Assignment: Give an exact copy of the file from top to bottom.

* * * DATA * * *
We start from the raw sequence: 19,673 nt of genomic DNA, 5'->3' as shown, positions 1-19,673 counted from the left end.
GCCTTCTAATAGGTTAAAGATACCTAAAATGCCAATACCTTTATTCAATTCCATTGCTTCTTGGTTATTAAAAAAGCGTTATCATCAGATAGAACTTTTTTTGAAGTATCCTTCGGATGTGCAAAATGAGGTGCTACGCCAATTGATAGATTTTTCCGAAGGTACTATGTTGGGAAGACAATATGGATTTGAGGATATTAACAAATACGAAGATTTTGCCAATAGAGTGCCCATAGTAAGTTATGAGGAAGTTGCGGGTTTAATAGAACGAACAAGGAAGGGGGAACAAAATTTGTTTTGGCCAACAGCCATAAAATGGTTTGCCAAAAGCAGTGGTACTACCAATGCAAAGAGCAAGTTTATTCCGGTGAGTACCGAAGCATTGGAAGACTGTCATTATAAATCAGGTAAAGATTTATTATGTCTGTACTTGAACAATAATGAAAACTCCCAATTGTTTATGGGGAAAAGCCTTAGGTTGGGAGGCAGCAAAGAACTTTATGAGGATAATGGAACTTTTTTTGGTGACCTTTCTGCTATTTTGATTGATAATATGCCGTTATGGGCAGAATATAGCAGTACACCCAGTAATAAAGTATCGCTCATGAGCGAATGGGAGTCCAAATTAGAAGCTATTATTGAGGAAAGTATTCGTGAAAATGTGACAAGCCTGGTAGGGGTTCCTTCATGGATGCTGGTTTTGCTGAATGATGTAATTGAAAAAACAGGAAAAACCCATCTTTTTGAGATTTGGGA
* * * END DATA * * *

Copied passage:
We start from the raw sequence: 19,673 nt of genomic DNA, 5'->3' as shown, positions 1-19,673 counted from the left end.
GCCTTCTAATAGGTTAAAGATACCTAAAATGCCAATACCTTTATTCAATTCCATTGCTTCTTGGTTATTAAAAAAGCGTTATCATCAGATAGAACTTTTTTTGAAGTATCCTTCGGATGTGCAAAATGAGGTGCTACGCCAATTGATAGATTTTTCCGAAGGTACTATGTTGGGAAGACAATATGGATTTGAGGATATTAACAAATACGAAGATTTTGCCAATAGAGTGCCCATAGTAAGTTATGAGGAAGTTGCGGGTTTAATAGAACGAACAAGGAAGGGGGAACAAAATTTGTTTTGGCCAACAGCCATAAAATGGTTTGCCAAAAGCAGTGGTACTACCAATGCAAAGAGCAAGTTTATTCCGGTGAGTACCGAAGCATTGGAAGACTGTCATTATAAATCAGGTAAAGATTTATTATGTCTGTACTTGAACAATAATGAAAACTCCCAATTGTTTATGGGGAAAAGCCTTAGGTTGGGAGGCAGCAAAGAACTTTATGAGGATAATGGAACTTTTTTTGGTGACCTTTCTGCTATTTTGATTGATAATATGCCGTTATGGGCAGAATATAGCAGTACACCCAGTAATAAAGTATCGCTCATGAGCGAATGGGAGTCCAAATTAGAAGCTATTATTGAGGAAAGTATTCGTGAAAATGTGACAAGCCTGGTAGGGGTTCCTTCATGGATGCTGGTTTTGCTGAATGATGTAATTGAAAAAACAGGAAAAACCCATCTTTTTGAGATTTGGGA